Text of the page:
Leave plenty of room on all four sides of the page, at least one inch. The first line of a paragraph begins with a 5 point indent. Short stories and essays should be double spaced. Submit poetry in the proper format, such as single spacing within a stanza and double spacing between stanzas.

Your work needs to be titled. The title should by centered at the top of the page. The word "by" should appear one double-spaced line below your title, followed by your name on the next double-spaced line. Skip two double-spaced lines before beginning the main part of your work.

Even when submitting by email, be sure to include your name and contact information, telephone number and email address, or mailing address if applicable, in the upper left hand corner. Once an attachment is opened and saved, it can easily be separated from the email. Failure to identify your work on the actual document could cost you the acceptance of your work for lack of identification.

If your submission is more than one page, enter a header that includes your name, the name of your work, and the page number.

Happy writing!

Thursday, April 22, 2010

Before You Submit - Part I - Editing

You’ve written a story, a poem, or an essay that you believe is good enough to get published. Before you prepare to send it to an editor, check it, double check it, and recheck it.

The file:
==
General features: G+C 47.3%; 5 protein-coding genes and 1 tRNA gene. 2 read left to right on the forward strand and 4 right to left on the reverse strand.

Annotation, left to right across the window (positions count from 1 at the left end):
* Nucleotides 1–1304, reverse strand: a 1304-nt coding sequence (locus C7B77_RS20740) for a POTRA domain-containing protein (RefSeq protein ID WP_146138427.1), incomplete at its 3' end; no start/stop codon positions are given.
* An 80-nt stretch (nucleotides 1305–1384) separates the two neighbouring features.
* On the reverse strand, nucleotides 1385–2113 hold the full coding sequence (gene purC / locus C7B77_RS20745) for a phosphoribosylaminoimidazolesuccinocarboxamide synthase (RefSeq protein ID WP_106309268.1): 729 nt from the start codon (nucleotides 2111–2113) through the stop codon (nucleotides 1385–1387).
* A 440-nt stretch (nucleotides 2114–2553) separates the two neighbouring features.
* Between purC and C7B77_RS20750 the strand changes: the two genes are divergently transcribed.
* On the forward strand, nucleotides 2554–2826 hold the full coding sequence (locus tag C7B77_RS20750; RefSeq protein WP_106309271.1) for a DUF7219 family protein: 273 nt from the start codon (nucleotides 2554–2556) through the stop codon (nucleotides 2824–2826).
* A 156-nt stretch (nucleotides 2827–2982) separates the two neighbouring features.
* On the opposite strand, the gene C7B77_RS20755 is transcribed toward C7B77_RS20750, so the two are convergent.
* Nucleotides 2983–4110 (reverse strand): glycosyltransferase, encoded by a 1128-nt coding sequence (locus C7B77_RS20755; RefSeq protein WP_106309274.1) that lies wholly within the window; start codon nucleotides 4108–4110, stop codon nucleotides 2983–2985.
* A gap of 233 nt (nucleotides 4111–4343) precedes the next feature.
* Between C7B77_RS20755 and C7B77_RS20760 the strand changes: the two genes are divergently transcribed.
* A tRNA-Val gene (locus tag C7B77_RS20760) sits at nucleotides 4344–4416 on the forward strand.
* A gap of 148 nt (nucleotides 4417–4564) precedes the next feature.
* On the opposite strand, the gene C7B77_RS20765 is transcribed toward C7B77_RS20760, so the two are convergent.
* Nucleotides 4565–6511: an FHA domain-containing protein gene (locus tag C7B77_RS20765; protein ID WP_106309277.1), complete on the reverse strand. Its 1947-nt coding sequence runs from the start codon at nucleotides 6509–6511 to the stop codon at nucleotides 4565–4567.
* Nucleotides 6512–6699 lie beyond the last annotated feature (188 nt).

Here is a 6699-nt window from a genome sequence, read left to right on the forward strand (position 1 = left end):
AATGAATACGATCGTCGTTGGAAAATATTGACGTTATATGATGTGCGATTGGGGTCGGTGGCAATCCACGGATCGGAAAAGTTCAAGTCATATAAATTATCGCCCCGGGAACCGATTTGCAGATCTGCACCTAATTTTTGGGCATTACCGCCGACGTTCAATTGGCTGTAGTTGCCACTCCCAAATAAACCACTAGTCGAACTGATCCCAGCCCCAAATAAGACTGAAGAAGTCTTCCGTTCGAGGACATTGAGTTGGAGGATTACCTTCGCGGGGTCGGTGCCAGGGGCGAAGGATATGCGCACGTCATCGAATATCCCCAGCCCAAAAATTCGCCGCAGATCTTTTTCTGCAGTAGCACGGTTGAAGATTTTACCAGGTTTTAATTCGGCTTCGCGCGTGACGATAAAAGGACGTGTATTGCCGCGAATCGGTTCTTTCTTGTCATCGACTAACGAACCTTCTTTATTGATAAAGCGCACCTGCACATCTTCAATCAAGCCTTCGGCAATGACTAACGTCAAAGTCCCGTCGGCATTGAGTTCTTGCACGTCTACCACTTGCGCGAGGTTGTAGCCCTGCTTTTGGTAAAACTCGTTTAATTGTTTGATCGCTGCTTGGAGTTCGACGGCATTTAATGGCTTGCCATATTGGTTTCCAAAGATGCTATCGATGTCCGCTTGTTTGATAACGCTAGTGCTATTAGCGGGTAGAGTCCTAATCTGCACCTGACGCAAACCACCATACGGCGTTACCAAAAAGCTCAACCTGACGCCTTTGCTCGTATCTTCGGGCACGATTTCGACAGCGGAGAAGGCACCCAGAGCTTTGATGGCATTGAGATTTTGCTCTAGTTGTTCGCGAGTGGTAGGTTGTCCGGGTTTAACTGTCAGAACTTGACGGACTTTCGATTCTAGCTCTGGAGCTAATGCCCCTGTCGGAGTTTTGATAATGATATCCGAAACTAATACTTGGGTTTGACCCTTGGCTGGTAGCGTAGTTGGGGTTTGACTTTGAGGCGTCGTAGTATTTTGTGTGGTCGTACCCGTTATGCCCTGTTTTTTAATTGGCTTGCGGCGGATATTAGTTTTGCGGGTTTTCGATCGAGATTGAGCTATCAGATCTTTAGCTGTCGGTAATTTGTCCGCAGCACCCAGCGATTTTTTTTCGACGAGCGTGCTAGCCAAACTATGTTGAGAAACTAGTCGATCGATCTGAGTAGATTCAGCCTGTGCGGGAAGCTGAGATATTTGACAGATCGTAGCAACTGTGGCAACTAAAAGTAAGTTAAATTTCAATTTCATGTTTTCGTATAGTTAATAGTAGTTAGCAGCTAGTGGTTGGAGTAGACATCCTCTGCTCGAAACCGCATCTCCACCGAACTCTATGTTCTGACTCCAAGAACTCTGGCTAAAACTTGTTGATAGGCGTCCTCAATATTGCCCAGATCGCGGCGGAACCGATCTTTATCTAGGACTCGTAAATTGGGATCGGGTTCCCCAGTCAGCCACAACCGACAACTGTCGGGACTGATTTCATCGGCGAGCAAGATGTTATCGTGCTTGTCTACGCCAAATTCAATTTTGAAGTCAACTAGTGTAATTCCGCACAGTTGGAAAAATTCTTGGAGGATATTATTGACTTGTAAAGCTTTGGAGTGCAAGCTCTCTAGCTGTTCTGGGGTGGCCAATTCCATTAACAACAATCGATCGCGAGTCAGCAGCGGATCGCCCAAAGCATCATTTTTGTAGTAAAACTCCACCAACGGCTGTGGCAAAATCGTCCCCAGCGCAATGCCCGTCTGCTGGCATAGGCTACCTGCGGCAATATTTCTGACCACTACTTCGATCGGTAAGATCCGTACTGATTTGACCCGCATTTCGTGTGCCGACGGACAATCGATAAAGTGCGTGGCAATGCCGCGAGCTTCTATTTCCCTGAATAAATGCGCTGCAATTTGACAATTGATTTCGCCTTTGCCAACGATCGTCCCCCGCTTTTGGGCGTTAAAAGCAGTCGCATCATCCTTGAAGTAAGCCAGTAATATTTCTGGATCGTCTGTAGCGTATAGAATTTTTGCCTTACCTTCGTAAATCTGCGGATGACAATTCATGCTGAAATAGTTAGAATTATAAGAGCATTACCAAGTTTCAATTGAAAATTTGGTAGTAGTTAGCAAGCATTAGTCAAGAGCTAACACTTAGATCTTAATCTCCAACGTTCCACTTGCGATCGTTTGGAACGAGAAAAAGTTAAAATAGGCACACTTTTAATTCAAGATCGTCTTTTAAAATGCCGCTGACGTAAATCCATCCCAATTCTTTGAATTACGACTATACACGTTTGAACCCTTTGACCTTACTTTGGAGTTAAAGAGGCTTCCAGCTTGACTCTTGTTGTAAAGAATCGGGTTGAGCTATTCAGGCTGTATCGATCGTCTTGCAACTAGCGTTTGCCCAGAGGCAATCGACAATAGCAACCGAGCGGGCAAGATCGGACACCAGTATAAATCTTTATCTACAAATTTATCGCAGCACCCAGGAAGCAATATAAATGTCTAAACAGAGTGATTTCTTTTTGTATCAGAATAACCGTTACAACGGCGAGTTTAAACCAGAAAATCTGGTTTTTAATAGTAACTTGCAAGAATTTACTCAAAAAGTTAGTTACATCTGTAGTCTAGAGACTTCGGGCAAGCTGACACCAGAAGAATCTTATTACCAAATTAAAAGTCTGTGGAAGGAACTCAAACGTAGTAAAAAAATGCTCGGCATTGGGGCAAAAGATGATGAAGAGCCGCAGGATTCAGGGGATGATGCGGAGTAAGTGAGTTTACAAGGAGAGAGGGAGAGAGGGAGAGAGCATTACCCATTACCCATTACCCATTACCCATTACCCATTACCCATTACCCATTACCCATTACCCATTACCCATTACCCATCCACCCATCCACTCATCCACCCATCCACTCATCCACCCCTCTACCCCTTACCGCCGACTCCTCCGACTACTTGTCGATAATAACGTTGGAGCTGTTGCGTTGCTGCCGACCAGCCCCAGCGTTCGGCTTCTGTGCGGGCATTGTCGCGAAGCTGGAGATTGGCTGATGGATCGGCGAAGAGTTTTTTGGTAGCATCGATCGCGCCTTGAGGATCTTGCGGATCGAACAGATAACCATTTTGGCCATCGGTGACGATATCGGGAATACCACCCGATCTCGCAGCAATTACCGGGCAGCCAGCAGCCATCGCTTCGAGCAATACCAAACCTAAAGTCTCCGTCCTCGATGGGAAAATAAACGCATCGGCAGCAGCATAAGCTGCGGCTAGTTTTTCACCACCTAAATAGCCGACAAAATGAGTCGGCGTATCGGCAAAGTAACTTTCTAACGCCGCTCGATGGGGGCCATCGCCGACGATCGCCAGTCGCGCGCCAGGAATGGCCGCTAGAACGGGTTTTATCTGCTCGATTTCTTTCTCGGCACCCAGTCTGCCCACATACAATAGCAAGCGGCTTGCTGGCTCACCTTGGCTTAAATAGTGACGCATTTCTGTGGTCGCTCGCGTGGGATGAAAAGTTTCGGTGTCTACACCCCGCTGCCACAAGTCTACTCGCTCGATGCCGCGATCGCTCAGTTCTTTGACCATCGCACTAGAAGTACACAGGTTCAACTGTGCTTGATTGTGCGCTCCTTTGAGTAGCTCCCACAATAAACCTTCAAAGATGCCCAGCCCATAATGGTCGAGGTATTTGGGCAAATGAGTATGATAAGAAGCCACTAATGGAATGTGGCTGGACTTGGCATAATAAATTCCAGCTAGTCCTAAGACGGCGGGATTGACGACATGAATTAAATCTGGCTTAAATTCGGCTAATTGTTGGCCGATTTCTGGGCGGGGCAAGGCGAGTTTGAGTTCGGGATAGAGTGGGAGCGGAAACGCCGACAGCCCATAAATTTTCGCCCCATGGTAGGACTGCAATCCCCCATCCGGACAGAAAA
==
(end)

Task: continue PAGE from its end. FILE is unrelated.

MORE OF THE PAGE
Make sure all of your words are spelled correctly.

Be careful about words that sound similar but have a completely different meaning, such as since and sense.

Use the proper meaning of homonyms, such as to and too, or there and their.

Check for appropriate punctuation and paragraphing.

Rework long sentences.

Check for proper verb tense.

Now that you have made corrections, you’re ready! Right?

Not necessarily.

Your family encourages your future as the next great American writer and your friends adore your work. However, your writing or English teacher isn’t quite so enthusiastic.

Take the advice of people who have the experience! Chances are, your teachers have seen hundreds, maybe thousands, of works by students and are widely read among the professionals. They know what stands out above the rest. Listen to their advice and make the changes they suggest.

Happy writing!